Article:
How are you supposed to apply moisturiser to your face? I just sort of slather it on, but I'm aware that I should be doing some sort of finger work to apply – 'upward motions' or something? And maybe patting with one finger around the eye? Just looking for a simple guide on how to apply it and why it matters!
Funnily enough, I don’t think you need to overthink this one. I say 'funnily enough' because I think I’m best known among my friends (and by regular readers of this column) for advising somewhat elaborate routines when it comes to skincare. I’m a big believer in daily SPF use, in antioxidants in the morning and gentle retinol for the over-25s at night, in niacinamide and ampoules of gloopy serums, in biweekly masking and microneedling – all done with a dollop of Philip Kingsley Elasticizer in the hair, of course.
Let me start with the upward motions thing. Pretty much every makeup artist I’ve interviewed has advised applying moisturiser or primer in an 'upward motion' and when having my makeup done, I usually enjoy the minute or so of having my cheekbones massaged with some lotion. However, an 'upward motion' alone (which sounds like an instruction from air traffic control) obviously cannot lift your skin, for the same reason that Isaac Newton got pelted by an errant Golden Delicious. Fans of facial massage say that it improves the tone of your skin, and cumulatively helps keep it firm because it 'works out' the underlying muscles in the face. They also say that it helps keep your skin clear and glowing, because it stimulates the lymphatic drainage system, which is your body’s natural detoxification process (many lymph nodes are in the head and neck).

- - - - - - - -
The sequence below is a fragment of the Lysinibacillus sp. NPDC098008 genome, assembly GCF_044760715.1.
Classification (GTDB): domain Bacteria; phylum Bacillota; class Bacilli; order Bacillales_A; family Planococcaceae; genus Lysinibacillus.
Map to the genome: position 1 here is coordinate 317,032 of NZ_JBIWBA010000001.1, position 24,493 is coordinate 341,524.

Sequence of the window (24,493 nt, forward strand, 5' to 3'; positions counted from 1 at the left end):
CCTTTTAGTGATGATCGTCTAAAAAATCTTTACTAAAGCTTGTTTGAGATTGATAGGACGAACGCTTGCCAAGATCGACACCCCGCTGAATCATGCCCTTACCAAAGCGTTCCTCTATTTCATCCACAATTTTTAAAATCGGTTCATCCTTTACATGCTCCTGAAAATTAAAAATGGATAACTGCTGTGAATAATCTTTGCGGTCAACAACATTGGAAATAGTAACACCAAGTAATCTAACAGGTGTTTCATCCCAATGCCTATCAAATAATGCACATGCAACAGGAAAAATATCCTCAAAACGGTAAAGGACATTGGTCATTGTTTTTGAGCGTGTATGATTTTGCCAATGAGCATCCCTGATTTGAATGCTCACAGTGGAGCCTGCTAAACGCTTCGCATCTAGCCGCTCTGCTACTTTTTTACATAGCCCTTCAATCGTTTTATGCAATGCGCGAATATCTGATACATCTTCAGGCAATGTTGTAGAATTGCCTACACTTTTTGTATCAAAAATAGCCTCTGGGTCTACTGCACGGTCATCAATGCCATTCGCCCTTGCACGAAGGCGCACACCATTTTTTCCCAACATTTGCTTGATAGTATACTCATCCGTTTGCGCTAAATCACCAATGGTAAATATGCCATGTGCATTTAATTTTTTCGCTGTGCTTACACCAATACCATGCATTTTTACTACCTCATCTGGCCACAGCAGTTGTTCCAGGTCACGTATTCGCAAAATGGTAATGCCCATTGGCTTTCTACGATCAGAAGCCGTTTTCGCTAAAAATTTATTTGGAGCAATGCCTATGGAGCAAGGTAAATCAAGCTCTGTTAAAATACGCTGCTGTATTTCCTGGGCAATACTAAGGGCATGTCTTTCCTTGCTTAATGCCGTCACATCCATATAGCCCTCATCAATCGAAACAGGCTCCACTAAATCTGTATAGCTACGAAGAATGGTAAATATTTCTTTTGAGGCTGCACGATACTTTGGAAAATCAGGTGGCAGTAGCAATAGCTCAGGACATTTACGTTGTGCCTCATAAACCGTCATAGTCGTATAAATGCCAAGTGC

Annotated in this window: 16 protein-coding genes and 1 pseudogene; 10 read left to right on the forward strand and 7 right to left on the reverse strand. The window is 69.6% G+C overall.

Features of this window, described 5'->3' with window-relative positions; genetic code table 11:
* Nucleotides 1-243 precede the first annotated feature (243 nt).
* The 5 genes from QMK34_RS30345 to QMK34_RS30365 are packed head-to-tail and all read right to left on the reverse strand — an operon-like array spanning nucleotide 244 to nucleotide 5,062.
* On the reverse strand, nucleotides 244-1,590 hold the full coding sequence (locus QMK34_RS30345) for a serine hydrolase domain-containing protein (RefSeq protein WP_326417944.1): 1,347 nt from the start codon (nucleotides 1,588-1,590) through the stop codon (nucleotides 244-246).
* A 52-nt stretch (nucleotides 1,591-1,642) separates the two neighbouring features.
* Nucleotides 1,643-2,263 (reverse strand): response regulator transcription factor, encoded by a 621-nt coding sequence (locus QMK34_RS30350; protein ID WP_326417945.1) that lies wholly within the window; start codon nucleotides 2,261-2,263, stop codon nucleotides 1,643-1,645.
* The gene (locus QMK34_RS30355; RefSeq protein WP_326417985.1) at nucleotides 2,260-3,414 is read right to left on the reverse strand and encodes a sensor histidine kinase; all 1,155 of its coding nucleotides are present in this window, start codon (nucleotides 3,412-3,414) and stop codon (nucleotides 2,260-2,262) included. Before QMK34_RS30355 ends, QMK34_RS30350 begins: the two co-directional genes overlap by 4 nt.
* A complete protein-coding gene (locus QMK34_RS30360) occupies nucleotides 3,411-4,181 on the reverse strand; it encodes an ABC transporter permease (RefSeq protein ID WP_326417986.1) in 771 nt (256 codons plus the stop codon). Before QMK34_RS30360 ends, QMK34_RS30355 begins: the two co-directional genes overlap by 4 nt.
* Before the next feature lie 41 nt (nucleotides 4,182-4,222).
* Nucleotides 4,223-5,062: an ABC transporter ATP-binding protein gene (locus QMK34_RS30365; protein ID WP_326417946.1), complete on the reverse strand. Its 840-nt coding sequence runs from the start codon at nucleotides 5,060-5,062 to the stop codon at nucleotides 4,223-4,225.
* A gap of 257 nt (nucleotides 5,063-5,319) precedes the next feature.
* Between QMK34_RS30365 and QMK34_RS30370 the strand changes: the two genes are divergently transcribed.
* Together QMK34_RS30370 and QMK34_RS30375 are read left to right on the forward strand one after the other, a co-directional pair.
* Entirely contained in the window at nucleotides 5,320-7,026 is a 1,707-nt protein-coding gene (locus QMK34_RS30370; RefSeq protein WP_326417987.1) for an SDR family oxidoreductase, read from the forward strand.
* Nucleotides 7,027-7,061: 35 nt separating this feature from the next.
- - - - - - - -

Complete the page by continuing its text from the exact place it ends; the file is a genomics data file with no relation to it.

But detractors of facial massage – and believe me, there are some – say that the stretching of your skin only serves to break down collagen and elastin fibres, and thus increase sagging over time. Which makes sense along the lines of how you’re told not to pull your eye area taut when applying liner as the skin is so thin. The counterpoint to that is that apparently the collagen fibres fuse back together and realign. I asked around in the aesthetic medicine sphere, and the general upshot was 'We’re not really sure'. There’s not been a study that conclusively proves they work, but neither could I find one that said they’re totally bad. One doctor told me her patients who massaged "seemed to have better skin" but couldn’t really put her finger on why.
I wish I could give you a concrete answer, but I’m afraid the data isn’t quite there yet. Personally, I advocate the tapping method. Apply lotion to the back of your fingers, rub together and then press into your skin, tapping a little over cheekbones and temples. It will encourage blood flow to the area and so 'wake up' your skin a little, but avoid stretching the skin. It also allows you to concentrate more or less product where needed – for example, light taps under the eyes versus a thicker coat on the cheeks. The urge for caution around the eye area comes from the fact that the skin under the eyes is the thinnest on the body, so it doesn’t respond well to being toyed with, and apparently the ring finger has the least pressure. But really? As long as the product gets onto your face, evenly, and without causing irritation, that’s the key.
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